Defending Tight vs. Wide Bunch Formations

Feb 5, 2018 | Defense, Game Planning, Defending Specific Offensive Systems and Concepts

Michael Donnelly
Cornerback Coach
Michigan Tech University (MI)
Twitter: @M_Donnelly21



Bunch formations are becoming a popular tool by offenses to muddy the reads for defensive backs in coverage or create a mesh by alignment for man to man coverage. Teams are lining up (or motioning) to stack formations which helps create a free release or rub route for the WR in the back of the stack. Dealing with a trips bunch formation puts an extreme amount of pressure on the DB’s eyes. The secondary must recognize where the bunch is located and what to expect out of the different alignments through film study. Not only will teams use trips bunch formations to pass the ball, but it also can create gap integrity issues in the run game pending distance from the end man on the LOS.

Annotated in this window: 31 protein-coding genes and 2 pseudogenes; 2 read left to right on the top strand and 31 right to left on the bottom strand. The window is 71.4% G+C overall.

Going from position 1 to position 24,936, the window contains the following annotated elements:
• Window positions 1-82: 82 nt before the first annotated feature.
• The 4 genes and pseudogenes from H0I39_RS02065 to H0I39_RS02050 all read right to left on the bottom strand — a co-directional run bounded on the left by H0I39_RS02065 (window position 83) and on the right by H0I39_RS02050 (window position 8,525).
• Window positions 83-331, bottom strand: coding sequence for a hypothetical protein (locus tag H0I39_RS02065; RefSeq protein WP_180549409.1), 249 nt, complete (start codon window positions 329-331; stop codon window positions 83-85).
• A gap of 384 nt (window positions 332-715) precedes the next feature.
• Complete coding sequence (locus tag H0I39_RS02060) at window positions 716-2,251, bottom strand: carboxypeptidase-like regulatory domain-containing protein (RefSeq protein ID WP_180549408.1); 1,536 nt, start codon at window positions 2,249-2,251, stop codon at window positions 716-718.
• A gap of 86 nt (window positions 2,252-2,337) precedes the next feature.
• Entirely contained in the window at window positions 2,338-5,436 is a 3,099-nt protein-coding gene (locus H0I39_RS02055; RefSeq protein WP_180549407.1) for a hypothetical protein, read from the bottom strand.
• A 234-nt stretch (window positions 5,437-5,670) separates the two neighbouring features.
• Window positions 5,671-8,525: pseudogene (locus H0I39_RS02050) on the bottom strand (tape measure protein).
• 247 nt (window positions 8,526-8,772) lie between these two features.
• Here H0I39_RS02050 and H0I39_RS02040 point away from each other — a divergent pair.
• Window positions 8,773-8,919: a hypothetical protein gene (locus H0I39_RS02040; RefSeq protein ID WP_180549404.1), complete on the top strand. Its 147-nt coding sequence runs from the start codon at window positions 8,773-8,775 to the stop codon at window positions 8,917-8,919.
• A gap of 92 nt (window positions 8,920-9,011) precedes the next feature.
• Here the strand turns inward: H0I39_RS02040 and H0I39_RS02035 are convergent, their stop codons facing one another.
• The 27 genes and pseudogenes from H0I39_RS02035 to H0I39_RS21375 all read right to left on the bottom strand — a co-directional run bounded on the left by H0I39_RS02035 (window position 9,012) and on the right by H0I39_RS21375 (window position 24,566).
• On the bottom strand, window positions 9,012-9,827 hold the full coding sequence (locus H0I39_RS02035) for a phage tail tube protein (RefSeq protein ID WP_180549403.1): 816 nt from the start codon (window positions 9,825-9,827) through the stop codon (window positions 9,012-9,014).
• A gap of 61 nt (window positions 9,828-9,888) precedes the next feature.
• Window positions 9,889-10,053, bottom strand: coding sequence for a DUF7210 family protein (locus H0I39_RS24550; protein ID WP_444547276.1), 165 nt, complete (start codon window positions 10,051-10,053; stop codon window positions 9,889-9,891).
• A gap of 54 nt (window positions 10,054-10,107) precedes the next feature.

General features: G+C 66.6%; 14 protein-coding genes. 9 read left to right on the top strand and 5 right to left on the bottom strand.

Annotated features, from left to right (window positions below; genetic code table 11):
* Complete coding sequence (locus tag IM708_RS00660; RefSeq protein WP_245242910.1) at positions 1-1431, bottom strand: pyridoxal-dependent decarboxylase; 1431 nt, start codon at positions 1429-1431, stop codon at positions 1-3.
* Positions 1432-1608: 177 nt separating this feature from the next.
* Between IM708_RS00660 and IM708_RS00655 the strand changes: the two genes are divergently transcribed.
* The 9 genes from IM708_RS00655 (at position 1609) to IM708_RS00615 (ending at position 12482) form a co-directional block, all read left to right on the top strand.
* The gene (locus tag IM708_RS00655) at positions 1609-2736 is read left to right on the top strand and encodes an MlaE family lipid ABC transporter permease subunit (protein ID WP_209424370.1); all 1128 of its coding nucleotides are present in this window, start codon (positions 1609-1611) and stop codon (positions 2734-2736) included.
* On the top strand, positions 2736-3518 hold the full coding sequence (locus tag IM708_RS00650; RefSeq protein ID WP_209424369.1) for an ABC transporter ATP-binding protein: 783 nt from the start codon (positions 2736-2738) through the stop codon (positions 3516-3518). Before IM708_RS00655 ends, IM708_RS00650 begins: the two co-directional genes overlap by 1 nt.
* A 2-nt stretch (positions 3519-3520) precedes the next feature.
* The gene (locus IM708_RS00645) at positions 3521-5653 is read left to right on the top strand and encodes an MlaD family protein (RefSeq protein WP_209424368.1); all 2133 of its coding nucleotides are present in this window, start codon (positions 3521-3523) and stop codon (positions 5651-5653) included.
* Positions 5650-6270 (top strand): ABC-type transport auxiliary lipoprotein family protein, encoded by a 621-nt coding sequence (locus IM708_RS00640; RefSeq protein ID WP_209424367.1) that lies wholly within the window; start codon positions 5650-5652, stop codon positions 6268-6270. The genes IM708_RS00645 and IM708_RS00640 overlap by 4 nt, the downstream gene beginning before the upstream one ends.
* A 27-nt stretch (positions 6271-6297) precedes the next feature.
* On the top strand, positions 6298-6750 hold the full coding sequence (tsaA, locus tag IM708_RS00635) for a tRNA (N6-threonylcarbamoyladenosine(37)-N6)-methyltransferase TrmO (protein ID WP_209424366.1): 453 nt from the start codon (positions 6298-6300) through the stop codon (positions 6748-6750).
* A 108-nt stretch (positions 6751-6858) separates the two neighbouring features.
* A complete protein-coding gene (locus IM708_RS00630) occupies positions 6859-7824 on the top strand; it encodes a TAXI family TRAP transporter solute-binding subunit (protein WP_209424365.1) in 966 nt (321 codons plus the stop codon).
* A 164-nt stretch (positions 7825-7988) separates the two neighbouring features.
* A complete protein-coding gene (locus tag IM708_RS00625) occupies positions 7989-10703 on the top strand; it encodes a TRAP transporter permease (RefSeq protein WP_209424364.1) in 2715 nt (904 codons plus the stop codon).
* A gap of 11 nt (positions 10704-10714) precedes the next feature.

Tight Bunch Formations



For running purposes, the tight bunch gives the offense the ability to try and gain an edge (block down the point man on DE) or slice/pull #3 to create an extra hat play side.

 This clip is more to show how an offense can use the alignment of the bunch to run a gap scheme play away from the bunch, but still utilizing the bunch.  We are treating this bunch different than the variations I will get into so the way we are playing this is not important.  It is important to recognize if your DE can be affected by the bunch so he must recognize the type of block he has to defeat or be alerted from the backend.